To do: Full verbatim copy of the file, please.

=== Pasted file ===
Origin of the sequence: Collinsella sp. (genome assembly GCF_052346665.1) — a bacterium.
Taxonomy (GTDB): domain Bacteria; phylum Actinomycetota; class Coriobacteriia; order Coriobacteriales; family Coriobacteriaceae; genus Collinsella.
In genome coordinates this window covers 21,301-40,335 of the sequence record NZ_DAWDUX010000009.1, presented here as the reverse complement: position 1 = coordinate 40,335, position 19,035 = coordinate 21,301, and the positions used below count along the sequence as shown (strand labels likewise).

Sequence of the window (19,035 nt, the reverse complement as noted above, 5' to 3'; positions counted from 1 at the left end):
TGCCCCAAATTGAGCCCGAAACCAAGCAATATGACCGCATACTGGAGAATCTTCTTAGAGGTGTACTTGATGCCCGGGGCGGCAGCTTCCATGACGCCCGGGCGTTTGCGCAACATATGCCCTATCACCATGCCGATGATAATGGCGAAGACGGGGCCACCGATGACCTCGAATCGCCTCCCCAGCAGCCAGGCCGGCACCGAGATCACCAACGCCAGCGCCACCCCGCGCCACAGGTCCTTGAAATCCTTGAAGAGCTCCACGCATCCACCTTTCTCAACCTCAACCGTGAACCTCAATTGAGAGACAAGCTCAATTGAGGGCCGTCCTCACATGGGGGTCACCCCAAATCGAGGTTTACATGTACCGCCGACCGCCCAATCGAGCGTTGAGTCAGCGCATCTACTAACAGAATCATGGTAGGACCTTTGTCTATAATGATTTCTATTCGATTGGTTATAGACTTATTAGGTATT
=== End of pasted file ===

Origin of the sequence: Collinsella sp. (genome assembly GCF_052346665.1) — a bacterium.
Taxonomy (GTDB): domain Bacteria; phylum Actinomycetota; class Coriobacteriia; order Coriobacteriales; family Coriobacteriaceae; genus Collinsella.
In genome coordinates this window covers 21,301-40,335 of the sequence record NZ_DAWDUX010000009.1, presented here as the reverse complement: position 1 = coordinate 40,335, position 19,035 = coordinate 21,301, and the positions used below count along the sequence as shown (strand labels likewise).

Sequence of the window (19,035 nt, the reverse complement as noted above, 5' to 3'; positions counted from 1 at the left end):
TGCCCCAAATTGAGCCCGAAACCAAGCAATATGACCGCATACTGGAGAATCTTCTTAGAGGTGTACTTGATGCCCGGGGCGGCAGCTTCCATGACGCCCGGGCGTTTGCGCAACATATGCCCTATCACCATGCCGATGATAATGGCGAAGACGGGGCCACCGATGACCTCGAATCGCCTCCCCAGCAGCCAGGCCGGCACCGAGATCACCAACGCCAGCGCCACCCCGCGCCACAGGTCCTTGAAATCCTTGAAGAGCTCCACGCATCCACCTTTCTCAACCTCAACCGTGAACCTCAATTGAGAGACAAGCTCAATTGAGGGCCGTCCTCACATGGGGGTCACCCCAAATCGAGGTTTACATGTACCGCCGACCGCCCAATCGAGCGTTGAGTCAGCGCATCTACTAACAGAATCATGGTAGGACCTTTGTCTATAATGATTTCTATTCGATTGGTTATAGACTTATTAGGTATT